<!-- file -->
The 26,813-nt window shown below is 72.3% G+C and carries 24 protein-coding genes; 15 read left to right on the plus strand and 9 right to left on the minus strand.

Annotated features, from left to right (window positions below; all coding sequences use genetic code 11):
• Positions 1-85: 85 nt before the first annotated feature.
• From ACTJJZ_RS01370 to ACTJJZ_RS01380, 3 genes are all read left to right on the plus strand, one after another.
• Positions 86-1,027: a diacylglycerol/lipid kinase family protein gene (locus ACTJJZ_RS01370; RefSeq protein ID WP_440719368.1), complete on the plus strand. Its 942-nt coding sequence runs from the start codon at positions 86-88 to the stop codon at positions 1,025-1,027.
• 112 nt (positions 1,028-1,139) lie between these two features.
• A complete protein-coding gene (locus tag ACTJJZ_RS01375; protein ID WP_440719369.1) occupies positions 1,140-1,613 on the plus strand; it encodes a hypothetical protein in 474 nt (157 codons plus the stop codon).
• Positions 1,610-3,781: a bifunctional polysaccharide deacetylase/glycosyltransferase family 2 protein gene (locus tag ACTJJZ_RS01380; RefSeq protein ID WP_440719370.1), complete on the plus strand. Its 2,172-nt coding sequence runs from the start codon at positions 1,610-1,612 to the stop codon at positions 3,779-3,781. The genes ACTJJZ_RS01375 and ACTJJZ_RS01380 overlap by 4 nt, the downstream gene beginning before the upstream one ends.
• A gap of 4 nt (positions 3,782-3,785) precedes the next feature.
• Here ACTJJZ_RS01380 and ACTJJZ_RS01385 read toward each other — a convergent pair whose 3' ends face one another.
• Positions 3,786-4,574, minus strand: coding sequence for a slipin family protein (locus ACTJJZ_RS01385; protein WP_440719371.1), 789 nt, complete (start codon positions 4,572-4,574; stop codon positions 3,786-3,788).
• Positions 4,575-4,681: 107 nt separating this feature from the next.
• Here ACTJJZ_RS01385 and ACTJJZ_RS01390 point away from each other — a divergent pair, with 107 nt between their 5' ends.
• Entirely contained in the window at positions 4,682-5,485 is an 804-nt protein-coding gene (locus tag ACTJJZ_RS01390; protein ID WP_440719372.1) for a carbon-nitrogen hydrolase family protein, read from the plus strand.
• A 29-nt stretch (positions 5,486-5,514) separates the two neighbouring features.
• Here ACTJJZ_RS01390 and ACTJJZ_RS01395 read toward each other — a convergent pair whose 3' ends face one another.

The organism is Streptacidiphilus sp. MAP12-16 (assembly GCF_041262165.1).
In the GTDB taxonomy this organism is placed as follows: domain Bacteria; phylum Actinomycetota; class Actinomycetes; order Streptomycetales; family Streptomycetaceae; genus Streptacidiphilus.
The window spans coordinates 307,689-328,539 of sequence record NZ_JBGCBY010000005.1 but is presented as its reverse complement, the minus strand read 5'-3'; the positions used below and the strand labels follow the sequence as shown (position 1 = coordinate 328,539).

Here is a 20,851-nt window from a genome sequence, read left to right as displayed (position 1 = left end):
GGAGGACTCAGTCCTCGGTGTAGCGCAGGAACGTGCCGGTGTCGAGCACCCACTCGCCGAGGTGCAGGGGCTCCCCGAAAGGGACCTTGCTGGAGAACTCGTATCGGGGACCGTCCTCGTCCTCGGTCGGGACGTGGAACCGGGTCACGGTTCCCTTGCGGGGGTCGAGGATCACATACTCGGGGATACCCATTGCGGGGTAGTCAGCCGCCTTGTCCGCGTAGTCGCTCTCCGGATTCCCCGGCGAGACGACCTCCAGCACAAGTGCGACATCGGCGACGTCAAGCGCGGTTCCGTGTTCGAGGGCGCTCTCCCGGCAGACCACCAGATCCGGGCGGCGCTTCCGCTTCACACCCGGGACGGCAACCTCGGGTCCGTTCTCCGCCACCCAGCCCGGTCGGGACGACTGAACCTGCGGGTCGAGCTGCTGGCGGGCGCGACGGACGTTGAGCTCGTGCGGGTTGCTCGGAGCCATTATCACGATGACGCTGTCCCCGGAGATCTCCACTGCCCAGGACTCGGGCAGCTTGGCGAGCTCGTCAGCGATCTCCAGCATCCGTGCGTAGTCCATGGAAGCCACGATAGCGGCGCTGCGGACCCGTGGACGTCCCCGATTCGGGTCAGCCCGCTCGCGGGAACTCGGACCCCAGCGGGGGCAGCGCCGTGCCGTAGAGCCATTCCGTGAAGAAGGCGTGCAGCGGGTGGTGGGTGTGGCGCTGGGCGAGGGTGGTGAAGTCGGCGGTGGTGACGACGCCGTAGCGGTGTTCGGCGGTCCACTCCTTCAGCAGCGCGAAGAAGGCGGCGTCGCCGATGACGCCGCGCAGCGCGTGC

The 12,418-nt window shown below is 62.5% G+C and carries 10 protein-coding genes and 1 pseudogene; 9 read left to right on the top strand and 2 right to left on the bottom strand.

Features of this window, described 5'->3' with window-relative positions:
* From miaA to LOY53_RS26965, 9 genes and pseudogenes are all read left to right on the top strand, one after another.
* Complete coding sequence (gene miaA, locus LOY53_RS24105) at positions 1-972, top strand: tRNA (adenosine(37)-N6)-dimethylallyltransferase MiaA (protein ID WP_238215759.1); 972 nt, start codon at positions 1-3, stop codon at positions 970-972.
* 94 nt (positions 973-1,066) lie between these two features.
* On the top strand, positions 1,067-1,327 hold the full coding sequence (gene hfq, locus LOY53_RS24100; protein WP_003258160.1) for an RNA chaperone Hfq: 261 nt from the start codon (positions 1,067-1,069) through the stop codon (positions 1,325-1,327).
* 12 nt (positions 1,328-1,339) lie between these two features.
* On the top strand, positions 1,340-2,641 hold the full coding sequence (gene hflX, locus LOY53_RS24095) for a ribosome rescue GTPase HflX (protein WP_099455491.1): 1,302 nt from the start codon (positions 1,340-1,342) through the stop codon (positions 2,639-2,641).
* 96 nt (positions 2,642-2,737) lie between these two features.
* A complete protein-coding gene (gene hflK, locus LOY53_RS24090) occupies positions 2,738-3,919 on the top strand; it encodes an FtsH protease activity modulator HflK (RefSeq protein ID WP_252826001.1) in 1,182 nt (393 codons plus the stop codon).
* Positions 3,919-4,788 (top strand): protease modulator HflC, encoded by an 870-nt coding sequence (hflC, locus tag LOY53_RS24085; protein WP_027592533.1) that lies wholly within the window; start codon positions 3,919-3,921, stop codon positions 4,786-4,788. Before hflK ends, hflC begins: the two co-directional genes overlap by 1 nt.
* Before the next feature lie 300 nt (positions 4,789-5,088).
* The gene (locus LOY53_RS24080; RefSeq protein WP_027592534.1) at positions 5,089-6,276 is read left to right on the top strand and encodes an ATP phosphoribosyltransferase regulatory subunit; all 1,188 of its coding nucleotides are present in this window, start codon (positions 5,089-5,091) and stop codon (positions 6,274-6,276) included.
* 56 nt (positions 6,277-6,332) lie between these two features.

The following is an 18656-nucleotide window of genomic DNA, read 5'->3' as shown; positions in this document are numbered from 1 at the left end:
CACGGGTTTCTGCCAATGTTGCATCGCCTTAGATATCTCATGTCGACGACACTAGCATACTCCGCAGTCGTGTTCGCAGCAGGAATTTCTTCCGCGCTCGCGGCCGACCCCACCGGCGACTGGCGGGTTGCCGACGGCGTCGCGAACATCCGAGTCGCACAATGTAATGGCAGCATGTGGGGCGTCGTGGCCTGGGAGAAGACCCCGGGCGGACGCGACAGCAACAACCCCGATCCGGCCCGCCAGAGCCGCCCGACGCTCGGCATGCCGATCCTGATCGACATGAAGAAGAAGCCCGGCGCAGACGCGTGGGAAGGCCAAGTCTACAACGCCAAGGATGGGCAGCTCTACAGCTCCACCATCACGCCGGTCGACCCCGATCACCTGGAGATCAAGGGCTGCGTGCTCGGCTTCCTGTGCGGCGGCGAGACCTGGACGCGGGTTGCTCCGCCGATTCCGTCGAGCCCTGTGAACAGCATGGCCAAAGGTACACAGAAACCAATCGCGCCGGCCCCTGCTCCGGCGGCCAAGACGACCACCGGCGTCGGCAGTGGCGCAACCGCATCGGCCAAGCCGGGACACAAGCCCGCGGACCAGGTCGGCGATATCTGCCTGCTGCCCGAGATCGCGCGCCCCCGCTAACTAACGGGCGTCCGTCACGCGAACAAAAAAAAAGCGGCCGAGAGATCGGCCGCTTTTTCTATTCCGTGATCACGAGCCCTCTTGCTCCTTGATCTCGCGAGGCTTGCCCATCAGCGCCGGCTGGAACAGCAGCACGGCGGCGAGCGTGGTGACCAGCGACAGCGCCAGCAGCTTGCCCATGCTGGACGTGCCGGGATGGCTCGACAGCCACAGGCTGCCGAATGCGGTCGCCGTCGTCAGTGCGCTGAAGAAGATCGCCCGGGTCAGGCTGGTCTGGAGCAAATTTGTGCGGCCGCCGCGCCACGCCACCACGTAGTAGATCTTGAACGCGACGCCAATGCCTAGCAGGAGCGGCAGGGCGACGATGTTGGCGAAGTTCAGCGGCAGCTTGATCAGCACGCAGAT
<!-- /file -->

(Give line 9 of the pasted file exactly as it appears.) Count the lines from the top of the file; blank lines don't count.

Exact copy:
• A gap of 4 nt (positions 3,782-3,785) precedes the next feature.